I suppose you could chalk this up to the mediocrity of America’s education system. People graduate from college without an adequate understanding of comparative economics. So when we as a nation are confronted with some pretty basic issues, much of the voting public easily falls prey to politicians quite willing to exploit people’s ignorance.

    Simple ideas sell, e.g., bailout = communism

    My hope would be that the “news media” would help educate folks so that the debate could become more thoughtful. After all, a great deal is at stake here. Alas, all too often that’s not happening.

    Okay, back to our regularly scheduled programming. Please say more about the Dem’s “100% tax and spend model.”

  • avatar
    Jeff Puthuff

    bluecon,

    It is not simple and that is by design. Why was this report kept secret? I’m not sure why you say this is “the Dems being Dems” as I think we’ll discover that it has more to do with corruption, a malady that cuts across both parties.

  • avatar
    PeteMoran

    @ RF

    Scoop!

    Let’s hope the US stimulus is getting the attention it deserves. Has there even been time to get a report such as this done for that!

  • avatar
    50merc

    The Congressional Research Service report isn’t “secret,” despite this editorial’s title, it’s just not distributed beyond members of Congress. And if you read the report, you’ll see there’s no need for confidentiality; it’s just a review of the D3′s problems and the options available to Congress. Mostly it’s dry as dust, and analysis rather than argument.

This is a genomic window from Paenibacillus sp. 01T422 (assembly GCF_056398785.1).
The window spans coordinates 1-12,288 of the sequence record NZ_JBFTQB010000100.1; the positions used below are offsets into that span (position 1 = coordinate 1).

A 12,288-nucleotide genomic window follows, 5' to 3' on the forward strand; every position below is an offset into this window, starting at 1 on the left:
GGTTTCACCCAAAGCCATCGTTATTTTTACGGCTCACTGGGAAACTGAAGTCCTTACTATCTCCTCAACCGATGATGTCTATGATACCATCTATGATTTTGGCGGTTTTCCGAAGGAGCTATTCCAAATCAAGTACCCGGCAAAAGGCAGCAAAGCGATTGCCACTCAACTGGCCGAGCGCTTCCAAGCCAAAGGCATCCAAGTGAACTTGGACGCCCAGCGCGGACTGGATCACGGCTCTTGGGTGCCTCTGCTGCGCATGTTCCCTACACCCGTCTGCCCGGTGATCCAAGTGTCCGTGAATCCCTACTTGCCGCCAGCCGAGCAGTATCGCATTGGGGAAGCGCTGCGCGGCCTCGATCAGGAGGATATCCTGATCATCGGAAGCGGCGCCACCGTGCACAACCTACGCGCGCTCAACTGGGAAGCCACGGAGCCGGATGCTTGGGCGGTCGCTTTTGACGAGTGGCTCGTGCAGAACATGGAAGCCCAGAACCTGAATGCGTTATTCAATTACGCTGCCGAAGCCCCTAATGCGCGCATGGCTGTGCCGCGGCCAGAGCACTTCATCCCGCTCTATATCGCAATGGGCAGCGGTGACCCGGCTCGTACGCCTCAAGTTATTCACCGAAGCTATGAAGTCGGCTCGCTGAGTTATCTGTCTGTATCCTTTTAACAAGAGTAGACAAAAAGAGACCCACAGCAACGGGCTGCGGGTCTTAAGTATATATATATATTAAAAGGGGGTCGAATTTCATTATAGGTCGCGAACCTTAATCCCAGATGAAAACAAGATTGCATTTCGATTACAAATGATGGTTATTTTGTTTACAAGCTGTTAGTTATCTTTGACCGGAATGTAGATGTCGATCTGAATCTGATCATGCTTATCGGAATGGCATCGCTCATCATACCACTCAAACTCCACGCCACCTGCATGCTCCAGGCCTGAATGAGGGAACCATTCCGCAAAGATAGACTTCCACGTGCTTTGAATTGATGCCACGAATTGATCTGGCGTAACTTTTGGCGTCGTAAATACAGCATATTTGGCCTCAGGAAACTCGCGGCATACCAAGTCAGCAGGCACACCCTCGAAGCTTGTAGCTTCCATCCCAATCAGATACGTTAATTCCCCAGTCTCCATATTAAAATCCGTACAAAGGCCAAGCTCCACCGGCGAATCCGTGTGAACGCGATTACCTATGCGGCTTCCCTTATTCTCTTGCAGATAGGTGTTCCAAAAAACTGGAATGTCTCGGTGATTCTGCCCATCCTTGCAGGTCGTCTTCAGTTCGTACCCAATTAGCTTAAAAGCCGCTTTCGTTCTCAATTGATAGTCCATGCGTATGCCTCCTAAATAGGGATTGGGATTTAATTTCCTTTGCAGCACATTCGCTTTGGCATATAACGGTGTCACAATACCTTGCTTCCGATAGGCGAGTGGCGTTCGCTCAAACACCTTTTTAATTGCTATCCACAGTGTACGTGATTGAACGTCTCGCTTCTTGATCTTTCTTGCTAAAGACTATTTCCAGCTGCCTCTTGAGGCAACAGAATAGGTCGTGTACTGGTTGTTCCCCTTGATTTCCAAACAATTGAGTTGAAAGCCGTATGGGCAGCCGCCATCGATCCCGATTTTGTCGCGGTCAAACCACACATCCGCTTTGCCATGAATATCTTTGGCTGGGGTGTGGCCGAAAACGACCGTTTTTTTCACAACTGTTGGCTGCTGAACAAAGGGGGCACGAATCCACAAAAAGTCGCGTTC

The OpenCRS.com website says:

    “American taxpayers spend nearly $100 million a year to fund the Congressional Research Service, a “think tank” that provides reports to members of Congress on a variety of topics relevant to current political events. Yet, these reports are not made available to the public in a way that they can be easily obtained. A project of the Center for Democracy & Technology, Open CRS provides citizens access to CRS Reports that are already in the public domain and encourages Congress to provide public access to all CRS Reports.

    CRS Reports do not become public until a member of Congress releases the report. A number of libraries and non-profit organizations have sought to collect as many of the released reports as possible. Open CRS is a centralized utility that brings together these collections to search.

    Unfortunately, there is no systematic way to obtain all CRS reports. Because of this, not all reports appear on the Open CRS web site. CDT believes that it would be far preferable for Congress to make available to the public all CRS Reports.”

    I think CRS reports should be sent to all federal depositories (e.g., libraries). The fact that Congress doesn’t disseminate all (non-classified) reports reminds me of my old refrain, “the better you know them, the less you like them.”

  • avatar
    Dr Lemming

    I don’t know the particulars of this report, but even as an undergrad I constantly used CRS materials. Found them in my college library. So unless there’s been a recent change of policy, these reports should be available to the public. If this one wasn’t available I wonder whether it hadn’t yet made it through the editing process. In my line of work there are protocols about when a draft can be released.

    Edit: 50Merc, you said it much better than I did.

  • avatar
    PeteMoran

    @ 50merc

    Thanks for the clarification on CRS. I must look out for more myself.

    From the report, no matter how dry, would you agree there is a conclusion that is inescapable?

    In my experience, such bureaucratic musings are most definitely dry but this one seems to be doing everything other than a final recommendation. Perhaps I’m just not familiar with US Bureaucratic ‘style’. Doesn’t seem to be fearless and frank advice.